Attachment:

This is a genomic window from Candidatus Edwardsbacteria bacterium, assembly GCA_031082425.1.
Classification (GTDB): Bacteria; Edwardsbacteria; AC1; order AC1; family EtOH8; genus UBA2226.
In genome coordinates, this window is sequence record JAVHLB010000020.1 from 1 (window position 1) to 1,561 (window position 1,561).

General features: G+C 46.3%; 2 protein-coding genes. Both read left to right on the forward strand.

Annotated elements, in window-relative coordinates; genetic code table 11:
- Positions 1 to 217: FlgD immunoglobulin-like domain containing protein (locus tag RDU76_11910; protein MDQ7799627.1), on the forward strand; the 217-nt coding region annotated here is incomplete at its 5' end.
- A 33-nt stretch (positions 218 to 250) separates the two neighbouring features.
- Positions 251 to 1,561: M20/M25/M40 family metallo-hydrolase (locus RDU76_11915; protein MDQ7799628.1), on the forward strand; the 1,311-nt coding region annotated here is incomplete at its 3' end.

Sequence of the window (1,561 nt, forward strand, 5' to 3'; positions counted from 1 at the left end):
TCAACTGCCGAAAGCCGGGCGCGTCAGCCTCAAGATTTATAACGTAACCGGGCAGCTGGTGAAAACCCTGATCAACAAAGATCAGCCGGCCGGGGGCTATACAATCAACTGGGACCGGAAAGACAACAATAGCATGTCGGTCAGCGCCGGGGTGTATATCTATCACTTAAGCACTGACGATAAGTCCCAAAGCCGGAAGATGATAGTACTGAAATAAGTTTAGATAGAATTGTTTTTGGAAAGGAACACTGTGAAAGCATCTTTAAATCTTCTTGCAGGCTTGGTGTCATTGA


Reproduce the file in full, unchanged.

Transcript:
This is a genomic window from Candidatus Edwardsbacteria bacterium, assembly GCA_031082425.1.
Classification (GTDB): Bacteria; Edwardsbacteria; AC1; order AC1; family EtOH8; genus UBA2226.
In genome coordinates, this window is sequence record JAVHLB010000020.1 from 1 (window position 1) to 1,561 (window position 1,561).

General features: G+C 46.3%; 2 protein-coding genes. Both read left to right on the forward strand.

Annotated elements, in window-relative coordinates; genetic code table 11:
- Positions 1 to 217: FlgD immunoglobulin-like domain containing protein (locus tag RDU76_11910; protein MDQ7799627.1), on the forward strand; the 217-nt coding region annotated here is incomplete at its 5' end.
- A 33-nt stretch (positions 218 to 250) separates the two neighbouring features.
- Positions 251 to 1,561: M20/M25/M40 family metallo-hydrolase (locus RDU76_11915; protein MDQ7799628.1), on the forward strand; the 1,311-nt coding region annotated here is incomplete at its 3' end.

Sequence of the window (1,561 nt, forward strand, 5' to 3'; positions counted from 1 at the left end):
TCAACTGCCGAAAGCCGGGCGCGTCAGCCTCAAGATTTATAACGTAACCGGGCAGCTGGTGAAAACCCTGATCAACAAAGATCAGCCGGCCGGGGGCTATACAATCAACTGGGACCGGAAAGACAACAATAGCATGTCGGTCAGCGCCGGGGTGTATATCTATCACTTAAGCACTGACGATAAGTCCCAAAGCCGGAAGATGATAGTACTGAAATAAGTTTAGATAGAATTGTTTTTGGAAAGGAACACTGTGAAAGCATCTTTAAATCTTCTTGCAGGCTTGGTGTCATTGA